Already a subscriber? - Login here
Not yet a subscriber? - Subscribe here

Browse by:

Displaying: 1-4 of 4 documents

1. The Journal of Philosophy, Science & Law: Volume > 14 > Issue: 1
Levi Wood

abstract | view |  rights & permissions | cited by
The global research enterprise has seen extensive technological, social, and financial changes in the last two decades that have dramatically changed the face of academic research. While many of these changes have had a tremendously positive impact on research progress, many of them have raised new questions about how to ensure that research is conducted responsibly. In addition, there have been some high-profile cases of error and fabrication in published works that might have been caught earlier if the enterprise had better safeguards in place. There is an ongoing discussion within the research enterprise about whether and how to establish new guidelines to ensure the integrity of the research process within this shifting environment. In this article, I survey key changes in the research environment that have opened up new questions about how to best ensure the integrity of the research process.

2. The Journal of Philosophy, Science & Law: Volume > 14 > Issue: 1
William J. Polacheck, Roger D. Kamm

abstract | view |  rights & permissions | cited by
Recently, we have seen the emergence of the international laboratory in scientific research. These laboratories, characterized by internationally distributed members working to accomplish a unified goal, provide advantages such as cost savings and access to facilities and equipment. However, maintaining responsible conduct of research (RCR) in an international laboratory is complicated by the requirement for technology-mediated communication, lack of trust between local and distant group members, and cultural heterogeneity among lab members. Here we discuss issues we experienced while working in a international laboratory as part of the Singapore-M.I.T. Alliance for Research and Technology, and from our experience, we propose guidelines to maintain RCR in an international laboratory. With proper oversight and cognizance of RCR, work in an international laboratory harbors great benefit for scientists and provides unique opportunity to exchange ideas, data, and insight with scientists of distinct cultural backgrounds.

3. The Journal of Philosophy, Science & Law: Volume > 14 > Issue: 1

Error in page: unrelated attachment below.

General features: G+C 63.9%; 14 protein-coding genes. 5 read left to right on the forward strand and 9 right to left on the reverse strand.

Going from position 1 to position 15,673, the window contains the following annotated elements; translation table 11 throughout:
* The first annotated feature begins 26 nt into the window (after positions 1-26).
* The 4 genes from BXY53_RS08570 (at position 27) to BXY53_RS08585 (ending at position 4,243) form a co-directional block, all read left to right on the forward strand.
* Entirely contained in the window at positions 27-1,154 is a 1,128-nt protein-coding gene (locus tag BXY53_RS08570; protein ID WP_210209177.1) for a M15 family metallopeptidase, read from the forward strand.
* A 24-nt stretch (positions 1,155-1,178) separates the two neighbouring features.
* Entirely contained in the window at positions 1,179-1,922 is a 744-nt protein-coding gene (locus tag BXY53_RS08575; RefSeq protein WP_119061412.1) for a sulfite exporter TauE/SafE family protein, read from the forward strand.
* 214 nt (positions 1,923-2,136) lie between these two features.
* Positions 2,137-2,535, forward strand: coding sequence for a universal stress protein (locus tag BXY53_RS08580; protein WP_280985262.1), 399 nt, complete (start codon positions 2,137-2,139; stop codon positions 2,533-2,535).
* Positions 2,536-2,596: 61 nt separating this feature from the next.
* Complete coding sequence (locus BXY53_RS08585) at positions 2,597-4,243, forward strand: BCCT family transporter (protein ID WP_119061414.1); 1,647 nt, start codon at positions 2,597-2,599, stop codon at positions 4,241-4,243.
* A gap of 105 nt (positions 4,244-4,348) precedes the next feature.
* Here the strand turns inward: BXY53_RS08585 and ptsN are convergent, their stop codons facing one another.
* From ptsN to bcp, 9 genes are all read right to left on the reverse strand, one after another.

Camille Nebeker

abstract | view |  rights & permissions | cited by
Training in the responsible conduct of research (RCR) is mandated for select trainees supported by federal funds. RCR Instructors typically address standards and accepted practices for the planning, conduct and reporting of academic research. While this focus may be relevant to future academic scientists, the majority of science graduate students pursue careers in non-academic employment sectors (e.g., government, non-profit, industry). The ethical and regulatory conventions, norms and expectations of the academic setting may not always transfer to other work environments. As such, educators should focus less on answering specific questions about standards and practices in academia, and instead design ethics education to actively engage students in a learning process that prepares them with the skills to identify and navigate ethical dimensions in a wide range of possible science professions. This paper introduces the principles of andragogy and provides recommendations for educators to consider when designing research ethics education for graduate students seeking cross-sector science careers. By applying principles that resonate with adult learning and integrating strategies that promote self-directed and life-long learning (e.g., reflective practice and collaborative projects), professional and research ethics instructional effectiveness may be enhanced.

4. The Journal of Philosophy, Science & Law: Volume > 14 > Issue: 1
Andra le Roux-Kemp

abstract | view |  rights & permissions | cited by
Obtaining informed consent from potential research participants can be fraught with difficulty at the best of times. In emergency care research, consent procedures are particularly controversial as research subjects are usually unable to voice their wishes and unable to consider the material benefits and risks of the medical procedures, treatment and research. And, an added level of difficulty is the unique nature of the emergency situation, where time is of the essence and obtaining proxy consent from a legal representative or family member is not always logistically possible. This article will consider the deferred consent procedures and regulations of emergency care research in South Africa. A comparative overview will then be provided of the relevant procedures and regulations on emergency care research in the UK, continental Europe, and the USA. The important oversight role of Resarch Ethics Committees and Institutional Review Boards in emergency care research will be emphasized in terms of the difficult ethical and legal concerns that must guide them in their decision-making responsibilities.